• Choose 2-3g of plant stanols and sterols a day. These 'functional foods' occur naturally in small amounts in a range of plant foods such as fruits, vegetables, nuts, seeds, legumes, cereals and vegetable oils. They have a similar structure to cholesterol and therefore actively block cholesterol absorption from the gut. This can help achieve reductions in LDL cholesterol levels in the blood.
  • Choose healthier fats such as monounsaturated and polyunsaturated fats in olive oil, rapeseed oil, avocado, nuts and seeds.
  • Garlic, cooked or raw
  • Eat oily fish regularly. Omega-3 fats found in oily fish can help to lower blood triglyceride levels. Include herring, mackerel, sardines, salmon, trout and fresh tuna. Aim for 2-3 portions a week.

Foods to avoid

  • Cut back on saturated fat: cut off visible fat from meat and avoid fatty meat products such as sausages and burgers.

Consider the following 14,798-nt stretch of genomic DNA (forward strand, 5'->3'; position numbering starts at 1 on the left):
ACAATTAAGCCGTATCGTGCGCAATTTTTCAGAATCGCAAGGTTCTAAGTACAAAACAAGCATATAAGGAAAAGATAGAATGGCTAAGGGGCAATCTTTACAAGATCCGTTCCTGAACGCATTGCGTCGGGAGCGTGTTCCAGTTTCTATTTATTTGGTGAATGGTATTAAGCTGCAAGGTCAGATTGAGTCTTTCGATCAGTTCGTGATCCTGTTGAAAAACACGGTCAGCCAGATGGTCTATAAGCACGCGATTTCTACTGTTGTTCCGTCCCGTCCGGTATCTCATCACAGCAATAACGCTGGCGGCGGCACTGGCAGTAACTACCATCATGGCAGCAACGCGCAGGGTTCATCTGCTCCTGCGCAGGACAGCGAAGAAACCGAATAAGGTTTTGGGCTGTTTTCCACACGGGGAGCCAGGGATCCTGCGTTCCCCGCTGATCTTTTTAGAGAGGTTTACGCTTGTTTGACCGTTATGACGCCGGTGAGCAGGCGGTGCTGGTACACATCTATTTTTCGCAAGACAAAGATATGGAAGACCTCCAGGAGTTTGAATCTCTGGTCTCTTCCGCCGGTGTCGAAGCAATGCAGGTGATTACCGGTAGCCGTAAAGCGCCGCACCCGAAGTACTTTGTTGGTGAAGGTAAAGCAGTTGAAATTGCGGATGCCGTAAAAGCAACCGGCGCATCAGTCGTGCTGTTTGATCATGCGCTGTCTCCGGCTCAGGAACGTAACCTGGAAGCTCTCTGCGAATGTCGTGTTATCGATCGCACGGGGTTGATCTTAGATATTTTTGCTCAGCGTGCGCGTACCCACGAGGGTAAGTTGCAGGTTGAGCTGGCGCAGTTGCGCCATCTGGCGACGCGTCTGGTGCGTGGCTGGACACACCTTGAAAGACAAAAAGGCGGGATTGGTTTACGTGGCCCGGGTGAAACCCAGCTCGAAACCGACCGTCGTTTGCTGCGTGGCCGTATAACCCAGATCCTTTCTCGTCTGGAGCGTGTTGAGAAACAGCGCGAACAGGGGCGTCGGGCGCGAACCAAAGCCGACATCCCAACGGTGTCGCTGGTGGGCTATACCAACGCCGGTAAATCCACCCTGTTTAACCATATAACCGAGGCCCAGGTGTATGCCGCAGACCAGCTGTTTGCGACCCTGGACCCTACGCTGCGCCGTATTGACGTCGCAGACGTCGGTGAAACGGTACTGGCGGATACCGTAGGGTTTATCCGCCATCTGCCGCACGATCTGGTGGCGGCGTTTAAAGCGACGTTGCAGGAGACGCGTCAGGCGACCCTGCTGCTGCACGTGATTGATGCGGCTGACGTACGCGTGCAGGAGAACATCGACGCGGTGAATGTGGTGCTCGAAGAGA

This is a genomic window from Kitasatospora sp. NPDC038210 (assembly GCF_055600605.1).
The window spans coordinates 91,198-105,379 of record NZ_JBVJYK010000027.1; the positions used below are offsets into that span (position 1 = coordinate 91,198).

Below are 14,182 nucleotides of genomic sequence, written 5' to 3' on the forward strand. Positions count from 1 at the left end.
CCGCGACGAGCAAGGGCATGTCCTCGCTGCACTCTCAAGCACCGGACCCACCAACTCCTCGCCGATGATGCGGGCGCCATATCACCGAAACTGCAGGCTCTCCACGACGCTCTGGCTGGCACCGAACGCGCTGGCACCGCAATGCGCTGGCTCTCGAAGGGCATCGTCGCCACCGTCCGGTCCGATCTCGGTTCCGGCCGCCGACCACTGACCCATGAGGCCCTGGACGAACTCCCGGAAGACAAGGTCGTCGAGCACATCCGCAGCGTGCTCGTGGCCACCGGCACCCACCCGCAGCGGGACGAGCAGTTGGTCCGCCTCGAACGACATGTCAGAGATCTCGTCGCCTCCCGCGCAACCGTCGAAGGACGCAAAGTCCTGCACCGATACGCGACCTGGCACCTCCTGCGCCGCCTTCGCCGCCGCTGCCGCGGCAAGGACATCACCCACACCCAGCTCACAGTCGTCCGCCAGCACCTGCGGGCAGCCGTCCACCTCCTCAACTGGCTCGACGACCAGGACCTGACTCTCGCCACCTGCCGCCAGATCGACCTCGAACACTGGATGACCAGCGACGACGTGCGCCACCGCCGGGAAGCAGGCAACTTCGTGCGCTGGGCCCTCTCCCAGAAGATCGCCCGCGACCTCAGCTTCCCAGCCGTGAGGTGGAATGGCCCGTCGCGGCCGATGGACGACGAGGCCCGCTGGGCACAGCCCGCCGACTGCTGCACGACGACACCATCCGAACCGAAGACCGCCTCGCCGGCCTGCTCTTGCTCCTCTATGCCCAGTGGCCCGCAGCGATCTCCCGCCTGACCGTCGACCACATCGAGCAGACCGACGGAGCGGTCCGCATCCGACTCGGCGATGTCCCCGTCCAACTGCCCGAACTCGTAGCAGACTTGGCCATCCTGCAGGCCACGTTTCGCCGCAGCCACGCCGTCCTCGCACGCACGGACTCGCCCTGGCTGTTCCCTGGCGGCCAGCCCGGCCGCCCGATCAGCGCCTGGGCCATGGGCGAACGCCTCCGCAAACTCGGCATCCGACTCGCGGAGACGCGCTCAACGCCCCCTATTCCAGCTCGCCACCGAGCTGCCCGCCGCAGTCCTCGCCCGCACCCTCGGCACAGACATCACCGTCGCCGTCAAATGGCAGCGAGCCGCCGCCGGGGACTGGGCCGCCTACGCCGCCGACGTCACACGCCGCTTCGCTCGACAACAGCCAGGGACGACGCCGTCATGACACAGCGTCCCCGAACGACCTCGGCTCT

• Avoid butter, ghee and lard and opt for healthy spreads and oils that are low in fat and cholesterol (mentioned in the label)
  • Avoid full-fat dairy products. Choose low-fat alternatives such as skimmed/semi skimmed milk and low-fat yogurt.
  • Avoid cakes, biscuits, pies and pastries.
  • Avoid pre-packaged meals and snacks.
  • Avoid foods that are trans-fat. Trans-fats are formed when vegetable oils are hydrogenated (reused and altered) to make margarines and processed foods. Avoid food that have hydrogenated oils or hydrogenated fat in the list of ingredients and try to consume more whole foods.

Lowering cholesterol through Exercise 

The NHS recommends that you do 150 minutes of moderate-intensity aerobic activity every week.( 30 mins 3 to 5 days a week). They define this activity as exercise that makes your heart beat faster and causes you to break into a sweat; yet still allows you to be able to talk whilst working.

Other recommendations

Other lifestyle recommendations for helping to lower cholesterol levels are as follows:

  • Keep your weight at a healthy level.
  • Avoid smoking.
  • Healthier alternatives such as Instead of frying foods, try other cooking methods like grilling, baking, steaming and poaching.

Once again it's about balance - the occasional cheese burger once in a few months isn't going to harm you - however, a diet high in saturated fat is not recommended long term. Consume fat judicially, cutting down gradually so you learn to live with less.
Compiled by Dr.Neelam Ismail